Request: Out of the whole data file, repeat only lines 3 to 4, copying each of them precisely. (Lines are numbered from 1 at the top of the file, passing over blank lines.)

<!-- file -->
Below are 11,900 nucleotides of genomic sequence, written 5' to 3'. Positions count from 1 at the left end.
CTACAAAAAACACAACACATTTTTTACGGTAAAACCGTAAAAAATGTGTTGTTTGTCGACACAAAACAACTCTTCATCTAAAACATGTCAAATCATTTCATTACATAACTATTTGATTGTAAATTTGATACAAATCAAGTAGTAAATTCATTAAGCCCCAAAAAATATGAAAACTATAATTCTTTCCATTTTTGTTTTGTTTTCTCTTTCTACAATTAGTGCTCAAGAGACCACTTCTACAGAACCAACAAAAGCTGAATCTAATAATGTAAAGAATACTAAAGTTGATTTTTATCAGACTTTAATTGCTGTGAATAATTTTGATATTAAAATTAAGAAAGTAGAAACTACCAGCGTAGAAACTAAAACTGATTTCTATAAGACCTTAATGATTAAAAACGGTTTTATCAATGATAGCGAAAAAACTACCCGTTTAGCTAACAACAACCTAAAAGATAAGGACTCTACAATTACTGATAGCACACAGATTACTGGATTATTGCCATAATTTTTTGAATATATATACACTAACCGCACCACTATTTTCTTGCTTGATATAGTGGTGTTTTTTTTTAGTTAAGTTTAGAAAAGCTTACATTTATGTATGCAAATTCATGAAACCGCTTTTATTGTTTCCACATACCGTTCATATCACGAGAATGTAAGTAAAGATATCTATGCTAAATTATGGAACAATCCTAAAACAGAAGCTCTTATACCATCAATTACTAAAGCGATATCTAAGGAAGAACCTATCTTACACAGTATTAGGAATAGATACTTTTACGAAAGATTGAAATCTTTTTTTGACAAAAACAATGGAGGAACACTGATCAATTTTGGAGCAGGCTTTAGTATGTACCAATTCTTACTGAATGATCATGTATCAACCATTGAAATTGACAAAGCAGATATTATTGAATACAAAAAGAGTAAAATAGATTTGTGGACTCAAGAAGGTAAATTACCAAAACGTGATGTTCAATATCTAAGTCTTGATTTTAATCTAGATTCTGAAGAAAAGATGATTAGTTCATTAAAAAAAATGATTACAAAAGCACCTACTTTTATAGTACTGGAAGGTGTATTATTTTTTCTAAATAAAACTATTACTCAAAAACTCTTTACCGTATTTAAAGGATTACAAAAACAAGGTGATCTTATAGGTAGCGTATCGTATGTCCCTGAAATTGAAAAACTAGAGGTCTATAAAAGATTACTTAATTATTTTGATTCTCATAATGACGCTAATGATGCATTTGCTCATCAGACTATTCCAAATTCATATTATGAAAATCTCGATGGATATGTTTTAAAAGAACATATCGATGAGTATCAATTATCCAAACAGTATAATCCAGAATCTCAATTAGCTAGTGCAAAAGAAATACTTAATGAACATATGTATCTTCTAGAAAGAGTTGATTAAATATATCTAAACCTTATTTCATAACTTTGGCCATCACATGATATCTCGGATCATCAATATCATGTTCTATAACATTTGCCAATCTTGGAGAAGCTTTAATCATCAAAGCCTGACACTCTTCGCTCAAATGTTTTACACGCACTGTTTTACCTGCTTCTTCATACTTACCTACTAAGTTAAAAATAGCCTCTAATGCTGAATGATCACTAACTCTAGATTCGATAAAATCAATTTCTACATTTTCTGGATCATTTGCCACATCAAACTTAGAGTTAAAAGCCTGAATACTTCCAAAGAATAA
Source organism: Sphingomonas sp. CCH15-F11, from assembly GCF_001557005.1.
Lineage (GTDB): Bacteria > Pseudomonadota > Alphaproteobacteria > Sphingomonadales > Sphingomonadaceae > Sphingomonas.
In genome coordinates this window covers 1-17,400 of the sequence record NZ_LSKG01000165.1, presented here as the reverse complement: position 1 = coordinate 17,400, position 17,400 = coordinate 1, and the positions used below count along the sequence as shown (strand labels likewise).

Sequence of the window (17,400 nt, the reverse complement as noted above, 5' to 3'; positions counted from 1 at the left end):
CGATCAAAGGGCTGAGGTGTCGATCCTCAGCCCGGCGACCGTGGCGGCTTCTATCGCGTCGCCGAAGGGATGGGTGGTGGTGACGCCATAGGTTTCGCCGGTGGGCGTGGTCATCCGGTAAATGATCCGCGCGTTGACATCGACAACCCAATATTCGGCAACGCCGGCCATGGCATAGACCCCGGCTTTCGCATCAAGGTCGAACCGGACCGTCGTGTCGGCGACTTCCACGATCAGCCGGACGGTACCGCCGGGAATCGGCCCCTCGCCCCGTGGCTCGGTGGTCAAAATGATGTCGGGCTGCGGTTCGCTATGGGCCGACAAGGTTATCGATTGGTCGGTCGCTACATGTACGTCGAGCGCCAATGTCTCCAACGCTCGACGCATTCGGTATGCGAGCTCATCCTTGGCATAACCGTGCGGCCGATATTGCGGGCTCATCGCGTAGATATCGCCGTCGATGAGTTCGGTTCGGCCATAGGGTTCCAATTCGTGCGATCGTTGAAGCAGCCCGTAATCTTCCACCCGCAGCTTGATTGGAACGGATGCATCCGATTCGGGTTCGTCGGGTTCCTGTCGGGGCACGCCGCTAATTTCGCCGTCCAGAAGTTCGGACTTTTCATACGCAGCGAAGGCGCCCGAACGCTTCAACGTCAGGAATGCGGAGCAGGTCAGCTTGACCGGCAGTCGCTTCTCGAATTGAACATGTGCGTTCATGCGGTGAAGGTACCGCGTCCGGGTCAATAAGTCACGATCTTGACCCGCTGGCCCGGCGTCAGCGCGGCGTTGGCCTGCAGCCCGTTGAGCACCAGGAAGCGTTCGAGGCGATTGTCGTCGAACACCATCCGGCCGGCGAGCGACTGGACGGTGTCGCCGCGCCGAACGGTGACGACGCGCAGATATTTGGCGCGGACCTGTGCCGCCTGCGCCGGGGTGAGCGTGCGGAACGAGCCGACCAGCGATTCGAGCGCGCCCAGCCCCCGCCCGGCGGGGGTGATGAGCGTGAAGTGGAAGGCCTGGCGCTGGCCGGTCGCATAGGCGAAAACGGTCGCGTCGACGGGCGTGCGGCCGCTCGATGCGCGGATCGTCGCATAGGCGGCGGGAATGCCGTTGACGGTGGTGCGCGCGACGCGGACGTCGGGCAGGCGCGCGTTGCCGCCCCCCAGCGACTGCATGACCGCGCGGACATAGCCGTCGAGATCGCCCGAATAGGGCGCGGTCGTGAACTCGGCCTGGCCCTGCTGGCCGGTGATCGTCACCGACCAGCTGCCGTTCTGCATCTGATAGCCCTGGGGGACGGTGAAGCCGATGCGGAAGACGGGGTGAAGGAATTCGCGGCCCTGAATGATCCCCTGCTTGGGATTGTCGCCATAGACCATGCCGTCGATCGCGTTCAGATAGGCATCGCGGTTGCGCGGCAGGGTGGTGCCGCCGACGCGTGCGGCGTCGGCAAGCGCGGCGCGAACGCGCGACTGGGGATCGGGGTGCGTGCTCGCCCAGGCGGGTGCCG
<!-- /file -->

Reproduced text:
Source organism: Sphingomonas sp. CCH15-F11, from assembly GCF_001557005.1.
Lineage (GTDB): Bacteria > Pseudomonadota > Alphaproteobacteria > Sphingomonadales > Sphingomonadaceae > Sphingomonas.